Heart attack: Woman and heart attacks on the rise and unaware of symptoms
Heart attacks are a serious medical emergency in which the supply of blood to the heart is suddenly blocked, usually by a blood clot. The longer the blockage is left untreated, the more the heart muscle is damaged and if the blood flow is not restored quickly, the damage to the heart muscle may be permanent. Knowing the symptoms of heart attacks are vital and a woman’s symptoms can differ from “classic” crushing chest pain for men.
Many are aware that heart attacks are something men need to be concerned about, but there is a huge misconception among woman that they aren’t at risk
Doctor Sarah Brewer
Millions of women are unaware of their risk of heart attacks as many believe only men suffer from these fatal cardiac arrests.
However, official figures show there are more than 800,000 woman in the UK living with coronary heart disease which is the leading cause of heart attacks.
Each year in the UK, around 35,000 woman are admitted to hospital following a heart attack which is an average of 98 woman a day, or four per hour.
Doctor Sarah Brewer said: “Many are aware that heart attacks are something men need to be concerned about, but there is a huge misconception among woman that they aren’t at risk.
“Not only is this wrong, but it could be the difference between life and death for some if they don’t take symptoms or the risk of heart attack seriously.
Signs of a heart attack in woman:
- Chest pain or discomfort in the chest that doesn’t go away
- Pain that spreads to the left or right arm
- Feeling sick, sweaty or light-headed
- Shortness of breath
- Excessive coughing or wheezing
The study also found that just 87 per cent of women associate chest pains or discomfort with having a heart attack, while only 57 per cent recognise profuse and unexplained sweating as a possible symptom.
Doctor Ameet Bakhai, consultant cardiologist at The Spire Bushey Hospital said: “The risk of women having a heart attack increases for woman once they have gone through the menopause due in part to a reduction in oestrogen.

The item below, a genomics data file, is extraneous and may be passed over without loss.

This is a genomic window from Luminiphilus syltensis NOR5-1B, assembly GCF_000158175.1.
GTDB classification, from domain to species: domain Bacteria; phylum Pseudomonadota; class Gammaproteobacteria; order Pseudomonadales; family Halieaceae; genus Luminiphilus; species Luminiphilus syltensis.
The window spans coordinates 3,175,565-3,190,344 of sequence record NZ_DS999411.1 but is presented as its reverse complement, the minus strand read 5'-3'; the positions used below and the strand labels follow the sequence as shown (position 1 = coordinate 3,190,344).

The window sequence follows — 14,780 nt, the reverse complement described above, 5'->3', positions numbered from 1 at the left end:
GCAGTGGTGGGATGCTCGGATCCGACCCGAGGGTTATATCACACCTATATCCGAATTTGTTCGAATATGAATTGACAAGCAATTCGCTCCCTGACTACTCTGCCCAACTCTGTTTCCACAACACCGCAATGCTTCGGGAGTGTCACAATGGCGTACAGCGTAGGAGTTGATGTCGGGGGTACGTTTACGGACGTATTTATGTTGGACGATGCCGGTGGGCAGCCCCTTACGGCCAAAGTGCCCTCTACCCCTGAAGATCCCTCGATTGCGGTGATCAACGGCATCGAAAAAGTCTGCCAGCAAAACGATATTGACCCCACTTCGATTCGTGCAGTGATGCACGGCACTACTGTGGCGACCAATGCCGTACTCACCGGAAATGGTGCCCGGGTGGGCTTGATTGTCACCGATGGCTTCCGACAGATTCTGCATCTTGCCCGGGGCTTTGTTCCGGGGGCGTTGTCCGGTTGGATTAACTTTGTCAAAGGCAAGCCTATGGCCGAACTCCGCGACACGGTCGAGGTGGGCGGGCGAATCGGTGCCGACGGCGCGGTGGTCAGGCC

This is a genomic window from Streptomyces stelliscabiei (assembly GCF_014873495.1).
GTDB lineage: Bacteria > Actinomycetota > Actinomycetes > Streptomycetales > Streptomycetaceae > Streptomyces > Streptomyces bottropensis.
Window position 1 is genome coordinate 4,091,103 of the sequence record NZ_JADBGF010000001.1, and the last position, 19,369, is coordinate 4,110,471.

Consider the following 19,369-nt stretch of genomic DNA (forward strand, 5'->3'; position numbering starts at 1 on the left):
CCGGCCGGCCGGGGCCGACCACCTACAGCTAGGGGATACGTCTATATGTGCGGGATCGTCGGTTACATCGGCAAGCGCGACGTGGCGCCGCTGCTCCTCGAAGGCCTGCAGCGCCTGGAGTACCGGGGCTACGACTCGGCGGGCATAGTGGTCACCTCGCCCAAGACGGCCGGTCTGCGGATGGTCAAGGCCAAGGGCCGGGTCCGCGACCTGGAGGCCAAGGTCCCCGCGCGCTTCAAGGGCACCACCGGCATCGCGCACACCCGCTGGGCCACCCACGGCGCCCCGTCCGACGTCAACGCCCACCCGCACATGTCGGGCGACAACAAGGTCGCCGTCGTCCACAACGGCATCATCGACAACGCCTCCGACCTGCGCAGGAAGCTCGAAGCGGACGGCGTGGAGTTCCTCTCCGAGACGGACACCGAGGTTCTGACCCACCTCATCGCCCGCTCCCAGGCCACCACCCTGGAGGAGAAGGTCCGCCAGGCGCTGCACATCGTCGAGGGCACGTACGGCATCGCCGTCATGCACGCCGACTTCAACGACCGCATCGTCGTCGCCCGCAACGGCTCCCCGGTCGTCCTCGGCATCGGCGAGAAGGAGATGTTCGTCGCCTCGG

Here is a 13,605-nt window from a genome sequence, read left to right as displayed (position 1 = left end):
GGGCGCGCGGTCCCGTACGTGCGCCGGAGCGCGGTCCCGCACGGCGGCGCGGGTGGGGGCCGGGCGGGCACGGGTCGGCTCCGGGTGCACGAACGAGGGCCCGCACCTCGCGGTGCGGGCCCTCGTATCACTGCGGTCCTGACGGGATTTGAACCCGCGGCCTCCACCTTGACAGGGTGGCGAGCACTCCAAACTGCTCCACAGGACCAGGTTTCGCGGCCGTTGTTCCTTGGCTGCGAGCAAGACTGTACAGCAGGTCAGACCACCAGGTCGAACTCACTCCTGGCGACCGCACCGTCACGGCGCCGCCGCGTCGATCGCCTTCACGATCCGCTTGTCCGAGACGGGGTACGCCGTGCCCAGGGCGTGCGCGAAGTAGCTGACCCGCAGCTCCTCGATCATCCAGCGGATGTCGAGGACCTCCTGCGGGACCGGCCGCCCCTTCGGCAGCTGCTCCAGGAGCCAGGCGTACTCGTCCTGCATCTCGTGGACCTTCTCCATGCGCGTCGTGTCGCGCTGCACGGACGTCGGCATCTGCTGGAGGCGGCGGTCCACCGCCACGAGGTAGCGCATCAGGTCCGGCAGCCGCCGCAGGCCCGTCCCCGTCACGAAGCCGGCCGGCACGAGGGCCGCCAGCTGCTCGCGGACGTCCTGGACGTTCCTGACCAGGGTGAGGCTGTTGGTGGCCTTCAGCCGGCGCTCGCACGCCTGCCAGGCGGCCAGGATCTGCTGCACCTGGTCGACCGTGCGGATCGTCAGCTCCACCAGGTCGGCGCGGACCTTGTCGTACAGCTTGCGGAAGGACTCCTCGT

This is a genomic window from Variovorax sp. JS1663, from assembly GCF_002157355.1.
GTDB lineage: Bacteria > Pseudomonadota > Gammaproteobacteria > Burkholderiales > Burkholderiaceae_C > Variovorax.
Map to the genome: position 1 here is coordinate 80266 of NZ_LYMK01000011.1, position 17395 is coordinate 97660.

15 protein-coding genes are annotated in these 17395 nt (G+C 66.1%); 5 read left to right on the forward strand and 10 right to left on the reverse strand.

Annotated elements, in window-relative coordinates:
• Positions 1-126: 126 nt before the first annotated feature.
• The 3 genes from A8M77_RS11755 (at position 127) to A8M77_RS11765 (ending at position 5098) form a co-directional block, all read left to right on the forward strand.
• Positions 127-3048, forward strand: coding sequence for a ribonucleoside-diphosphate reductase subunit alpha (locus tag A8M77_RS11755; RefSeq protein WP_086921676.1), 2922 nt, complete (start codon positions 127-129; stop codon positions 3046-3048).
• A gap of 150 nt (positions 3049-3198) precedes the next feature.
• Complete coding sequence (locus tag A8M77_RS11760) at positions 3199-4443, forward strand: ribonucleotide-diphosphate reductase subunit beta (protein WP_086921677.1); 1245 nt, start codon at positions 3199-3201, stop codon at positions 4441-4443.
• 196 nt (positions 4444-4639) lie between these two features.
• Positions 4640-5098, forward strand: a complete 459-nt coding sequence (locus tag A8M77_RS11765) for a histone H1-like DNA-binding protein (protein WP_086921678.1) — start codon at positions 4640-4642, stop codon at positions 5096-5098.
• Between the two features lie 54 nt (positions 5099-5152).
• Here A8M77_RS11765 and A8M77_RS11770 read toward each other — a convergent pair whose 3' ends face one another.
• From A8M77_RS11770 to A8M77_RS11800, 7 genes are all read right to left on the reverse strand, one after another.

“Woman are also not aware that they have a higher chance of suffering from a heart attack if their male partner has had a heart attack.
“This is because wives often have the same behavioural risk factors and environmental factors such as smoking or sedentary lifestyle”
The other causes of heart attacks in woman is due to having high blood pressure, high cholesterol, being overweight or having to look after their husband dying or surviving a heart attack which triggers anxiety and depression.
Doctor Bakhai suggests ways to reduce a woman’s risk by:
- Reducing stress in your life
- Cutting back on cigarettes
- Cutting down on alcohol
- Taking the correct supplements
“Regular check-ups and screening is vital and the Healthspan survey showed that 69 per cent of people who took the survey were already on a station to lower their cholesterol.
“Many people self-medicate due to the side effects of statins which isn’t always without risk but there are solutions that research has shown can counteract the muscular aches and fatigue that some patients experience.”
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